Riding the bomb like Major Kong (in Stanley Kubrick’s Dr. Strangelove) down in its doom-ladened decent, the bomb-like nitrous oxide canisters that gluttonously shower Gilbert & George’s Scapegoating exhibition at the White Cube gallery, along with the artists themselves alongside religious image in violent black, white and red stained-glass prints.
All of the works were truly massive, aggressively bizarre, and quite amusing. Like terrible Photoshop edits done brilliantly on a grand scale, with two elderly men periodically dancing in fragments surrounded by varying levels of visual chaos.
Between the main display areas of the gallery were sections of writing from G&G printed large scale in plain text, which informed the working practices and mantra of the artists, as well as serving as further content for the social commentary present in the work. They had a list of art commandments that were particularly appealing, both for their tongue-in-cheek articulation, but also the positive optimism of much of what they were saying, especially “Thou shalt not know exactly what thou dost, but thou shalt do it.”, which should be at the forefront of every creative experiment whom wished to avoid being caught up in one on pretence.
Alongside these works was Rachel Kneebone’s sculptures, just as grand and overwhelming. I had another brief discussion with the gallery attendant about how the pillar of porcelain doll limbs melting and melding into one another, and the problem of transporting and displaying such a piece. The delicacy of the material and the composition of the interlocking parts meant the staff had faced some difficulty in assembling the piece, which had never been seen fully together before this display; and so keeping the audience from touching and potentially damaging and dirtying the pristine whiteness of the magnificent grotesque was of paramount concern.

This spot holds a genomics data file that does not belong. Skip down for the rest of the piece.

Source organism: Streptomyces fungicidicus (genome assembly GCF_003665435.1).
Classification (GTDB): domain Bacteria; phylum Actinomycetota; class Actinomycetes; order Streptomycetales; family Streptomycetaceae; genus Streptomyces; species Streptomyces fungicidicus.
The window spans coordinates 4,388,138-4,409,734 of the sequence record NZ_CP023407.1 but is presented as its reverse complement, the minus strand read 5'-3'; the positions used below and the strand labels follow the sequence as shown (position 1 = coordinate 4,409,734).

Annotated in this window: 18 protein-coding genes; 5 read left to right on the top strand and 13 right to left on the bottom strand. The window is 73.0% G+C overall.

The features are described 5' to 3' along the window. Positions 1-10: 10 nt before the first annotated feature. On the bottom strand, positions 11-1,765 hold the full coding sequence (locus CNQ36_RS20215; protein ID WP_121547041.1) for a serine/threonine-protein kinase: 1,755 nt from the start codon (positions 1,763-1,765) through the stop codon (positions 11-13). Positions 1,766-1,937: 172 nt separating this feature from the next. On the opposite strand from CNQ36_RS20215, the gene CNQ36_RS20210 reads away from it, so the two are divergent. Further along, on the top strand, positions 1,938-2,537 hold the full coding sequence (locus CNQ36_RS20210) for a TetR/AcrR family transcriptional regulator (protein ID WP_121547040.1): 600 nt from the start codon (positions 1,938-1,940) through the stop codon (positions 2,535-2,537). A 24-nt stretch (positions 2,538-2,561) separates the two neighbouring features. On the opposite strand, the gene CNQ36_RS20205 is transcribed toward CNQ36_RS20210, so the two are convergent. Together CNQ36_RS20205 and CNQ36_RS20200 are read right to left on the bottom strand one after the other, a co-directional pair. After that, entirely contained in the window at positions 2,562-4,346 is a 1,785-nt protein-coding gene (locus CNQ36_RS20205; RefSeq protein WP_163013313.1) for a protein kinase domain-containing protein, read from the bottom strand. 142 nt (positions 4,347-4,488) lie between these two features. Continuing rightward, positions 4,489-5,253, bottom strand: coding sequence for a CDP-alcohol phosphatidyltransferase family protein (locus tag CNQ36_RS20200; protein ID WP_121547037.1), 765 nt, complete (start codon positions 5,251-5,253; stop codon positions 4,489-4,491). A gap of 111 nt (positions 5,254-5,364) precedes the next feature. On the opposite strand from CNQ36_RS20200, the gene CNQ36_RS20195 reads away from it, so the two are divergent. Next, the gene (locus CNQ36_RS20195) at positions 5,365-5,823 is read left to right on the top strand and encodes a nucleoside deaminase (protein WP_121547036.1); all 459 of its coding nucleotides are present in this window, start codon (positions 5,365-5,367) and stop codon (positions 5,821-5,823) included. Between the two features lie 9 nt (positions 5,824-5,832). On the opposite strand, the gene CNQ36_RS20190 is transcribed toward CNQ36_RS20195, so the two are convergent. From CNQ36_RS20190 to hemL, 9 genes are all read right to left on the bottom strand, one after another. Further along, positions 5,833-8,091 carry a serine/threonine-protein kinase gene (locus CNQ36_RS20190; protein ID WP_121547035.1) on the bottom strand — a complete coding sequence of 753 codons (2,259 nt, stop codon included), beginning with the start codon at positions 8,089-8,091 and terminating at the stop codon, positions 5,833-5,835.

The Art Stabs Power exhibition at the Bermondsey Project featured a number of works created in response to the financial crisis in Portugal. It featured the works of fifteen artists, curated by Inês Valle
The exhibition space was part of an disused warehouse, and alongside the gallery were studios, in a fairly typical set up for a small gallery (though in terms of the size of the exhibition space, it was fairly sized, bigger than some of more established venues) and the overall feel was fairly familiar, like that of The Stew or Outpost in Norwich, with their accompanying studios, though bigger, and the exhibitions featured international artists, rather than the semi-local crowd typical of the Fine City. Nevertheless, the some of the works had an approachable feel, with the anxiety of financial insecurity and civilian distress evident throughout the majority of the works: installations, sculptural objects, and a few videos.
One film piece involved an upright, portrait television leant against a wall, displaying the lower half of someone’s face and neck, speaking though a Electrolarynx device; a fairly straight-forward piece, but very memorable, and turned the screen into a static object (as it is when it is switched off) impacted with an image, rather than simple screen attempting to hide its frame. Along side montages of riot scenes taken from YouTube, Euro notes folded into a paper plane, and a piece by the entrance which seemed to involve the floor being covered in a lot of crisps (the politicisation of foodstuffs, especially the potato, is not an uncommon symbology, and would have felt just as in place at a exhibit of Irish Famine-era works). The accompanying reading materials were especially thorough, fittingly so for political art work. However, most of the artist’s statements seem not to mention their works particularly, or precisely.
Dependency installation view at Gasworks, June 2014. Photo: Matthew Booth